The sculptures explore a number of themes such as the female form, self-portraits and folk tradition, often with quite a comical feel. Baselitz’s light-hearted approach to the collection of work, “Women of Dresden” (1989-1990) comes as a shock. The group of 13 sculptures commemorates women who lost their lives in Dresden at the end of the Second World War.
Baselitz is best known for his blue sculptures, but this exhibition also shows his frequent experimentation with other materials and styles, such as his work with checked fabric and his Manga Style cartoon faces. Although it would be incredible to see these works in the sculpture parks that permanently display them, the space and light at the The Musée d’Art Moderne de la Ville de Paris makes a great setting for these huge masterpieces.
The retrospective also includes a series of recent Baselitz paintings based around the theories of Freud and entitled, “Herfreud Grussgott.” These are at the other end of his expressive creativity, providing a refreshing contrast to the sculptures.
11, avenue du Président Wilson, Paris 16th
Entry: €9 Adult
Métro: Alma-Marceau or Iéna
RER: Line C, Pont de l’Alma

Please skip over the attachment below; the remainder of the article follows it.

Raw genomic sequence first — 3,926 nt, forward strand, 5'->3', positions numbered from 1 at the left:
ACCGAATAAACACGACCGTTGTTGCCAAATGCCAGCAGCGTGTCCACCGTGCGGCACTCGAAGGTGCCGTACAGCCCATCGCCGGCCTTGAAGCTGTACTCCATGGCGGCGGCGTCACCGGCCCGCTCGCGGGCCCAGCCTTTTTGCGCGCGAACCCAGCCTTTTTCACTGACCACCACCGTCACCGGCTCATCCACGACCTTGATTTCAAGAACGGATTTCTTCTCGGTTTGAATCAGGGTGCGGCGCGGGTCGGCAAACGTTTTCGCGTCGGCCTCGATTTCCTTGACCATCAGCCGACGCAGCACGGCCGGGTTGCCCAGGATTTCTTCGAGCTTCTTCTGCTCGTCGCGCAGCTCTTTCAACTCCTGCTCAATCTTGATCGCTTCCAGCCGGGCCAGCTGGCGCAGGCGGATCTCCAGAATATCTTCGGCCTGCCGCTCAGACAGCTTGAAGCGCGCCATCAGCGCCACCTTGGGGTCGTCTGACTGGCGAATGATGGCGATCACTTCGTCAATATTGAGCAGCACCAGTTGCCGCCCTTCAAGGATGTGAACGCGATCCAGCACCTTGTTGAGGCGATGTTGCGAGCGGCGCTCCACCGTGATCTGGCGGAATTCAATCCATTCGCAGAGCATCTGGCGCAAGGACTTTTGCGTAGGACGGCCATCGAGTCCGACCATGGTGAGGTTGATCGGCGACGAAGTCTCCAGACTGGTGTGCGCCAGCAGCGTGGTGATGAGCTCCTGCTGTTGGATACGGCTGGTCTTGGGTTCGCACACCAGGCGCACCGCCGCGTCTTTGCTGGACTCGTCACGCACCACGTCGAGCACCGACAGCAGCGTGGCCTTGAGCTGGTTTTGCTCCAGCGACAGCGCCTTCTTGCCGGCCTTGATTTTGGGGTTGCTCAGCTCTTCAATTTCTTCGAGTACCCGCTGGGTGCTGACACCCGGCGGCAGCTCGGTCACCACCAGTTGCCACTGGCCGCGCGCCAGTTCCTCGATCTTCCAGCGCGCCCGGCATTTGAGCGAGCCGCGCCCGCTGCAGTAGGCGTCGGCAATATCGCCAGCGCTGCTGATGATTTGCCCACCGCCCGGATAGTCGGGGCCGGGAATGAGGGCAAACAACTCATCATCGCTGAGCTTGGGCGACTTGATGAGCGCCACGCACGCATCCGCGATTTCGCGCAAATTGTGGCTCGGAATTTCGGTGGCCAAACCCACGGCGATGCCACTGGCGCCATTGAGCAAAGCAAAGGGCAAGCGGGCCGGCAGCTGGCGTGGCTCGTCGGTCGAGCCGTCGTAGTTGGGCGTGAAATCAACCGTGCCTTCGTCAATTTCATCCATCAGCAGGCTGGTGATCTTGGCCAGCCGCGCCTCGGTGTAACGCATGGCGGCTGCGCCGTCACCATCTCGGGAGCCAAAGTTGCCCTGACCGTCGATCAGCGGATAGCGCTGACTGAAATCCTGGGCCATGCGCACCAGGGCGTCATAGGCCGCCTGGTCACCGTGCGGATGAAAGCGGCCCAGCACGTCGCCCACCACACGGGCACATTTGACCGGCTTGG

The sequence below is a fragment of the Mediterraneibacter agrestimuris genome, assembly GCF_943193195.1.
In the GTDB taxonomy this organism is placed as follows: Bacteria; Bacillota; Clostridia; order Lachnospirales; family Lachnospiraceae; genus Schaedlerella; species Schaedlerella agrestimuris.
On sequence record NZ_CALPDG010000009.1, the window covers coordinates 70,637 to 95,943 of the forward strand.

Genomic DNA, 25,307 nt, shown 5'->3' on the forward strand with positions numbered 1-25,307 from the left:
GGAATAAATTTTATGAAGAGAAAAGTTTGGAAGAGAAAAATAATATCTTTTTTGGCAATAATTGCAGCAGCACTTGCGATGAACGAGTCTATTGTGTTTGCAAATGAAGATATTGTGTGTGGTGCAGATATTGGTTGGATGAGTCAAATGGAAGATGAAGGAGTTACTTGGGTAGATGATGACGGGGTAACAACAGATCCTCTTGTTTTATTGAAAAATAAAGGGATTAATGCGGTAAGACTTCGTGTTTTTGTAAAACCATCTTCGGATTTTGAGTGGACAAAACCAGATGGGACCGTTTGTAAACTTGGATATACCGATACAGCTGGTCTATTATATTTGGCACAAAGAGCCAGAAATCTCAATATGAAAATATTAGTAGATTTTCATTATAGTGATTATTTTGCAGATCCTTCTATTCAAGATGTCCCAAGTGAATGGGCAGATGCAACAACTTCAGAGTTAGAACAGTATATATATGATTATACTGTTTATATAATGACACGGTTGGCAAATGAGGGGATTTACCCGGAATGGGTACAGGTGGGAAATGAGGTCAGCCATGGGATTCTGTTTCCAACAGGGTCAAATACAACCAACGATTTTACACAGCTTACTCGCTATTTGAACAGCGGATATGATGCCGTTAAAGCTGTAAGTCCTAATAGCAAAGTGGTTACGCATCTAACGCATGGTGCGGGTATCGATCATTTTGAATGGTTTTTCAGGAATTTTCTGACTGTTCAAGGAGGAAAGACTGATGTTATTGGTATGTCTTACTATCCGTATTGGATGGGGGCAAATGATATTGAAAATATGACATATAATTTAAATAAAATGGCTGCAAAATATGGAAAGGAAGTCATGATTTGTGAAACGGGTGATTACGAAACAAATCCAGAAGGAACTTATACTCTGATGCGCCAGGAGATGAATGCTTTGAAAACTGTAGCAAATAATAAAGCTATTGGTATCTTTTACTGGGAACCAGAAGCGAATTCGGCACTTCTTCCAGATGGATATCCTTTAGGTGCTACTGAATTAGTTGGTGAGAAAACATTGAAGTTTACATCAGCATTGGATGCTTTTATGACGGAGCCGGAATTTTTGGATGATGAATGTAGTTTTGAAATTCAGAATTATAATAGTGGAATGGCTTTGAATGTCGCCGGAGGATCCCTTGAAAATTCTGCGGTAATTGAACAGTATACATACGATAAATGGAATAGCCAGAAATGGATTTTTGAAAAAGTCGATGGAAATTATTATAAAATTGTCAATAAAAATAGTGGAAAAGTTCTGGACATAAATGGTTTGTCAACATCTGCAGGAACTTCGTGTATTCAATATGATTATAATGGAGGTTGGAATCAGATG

Bus: 32, 43, 63, 72, 80, 92
Exhibit hours: 10am—6pm Tuesday through Sunday; open until 10pm on Thursdays; closed Mondays and bank holidays
Holiday hours: Museum is closed Christmas Day and New Year’s Day
Museum closes at 5pm on December 24 and December 31
“Negative Beach” by Trecartin-Fitch at Musée d’Art Moderne de la Ville de Paris.
Any Ever by Ryan Trecartin and Lizzie Fitch
Since graduating from the Rhode Island School of Design, Ryan Trecartin has received a string of prizes, awards and fellowships and has seemingly been featured in every important young artist exhibition. Trecartin writes, directs the videos and works with his collaborator of ten years, Lizzie Fitch, on the production. The videos explore themes such as identity, consumerism and post-millennial technology.
The exhibition is organized in the shape of a circuit. At the beginning, an entering visitor is confronted by strange sculptures and garden furniture. It’s hard to know what’s part of the artwork and what is available for visitors to sit upon, but this is soon explained. The route is divided into seven spaces, each with a different theme and video presentation, creating a kind of a video art adventure park. Visitors wear audio headphones that draw them even deeper into the bizarre world of Trecartin and Fitch.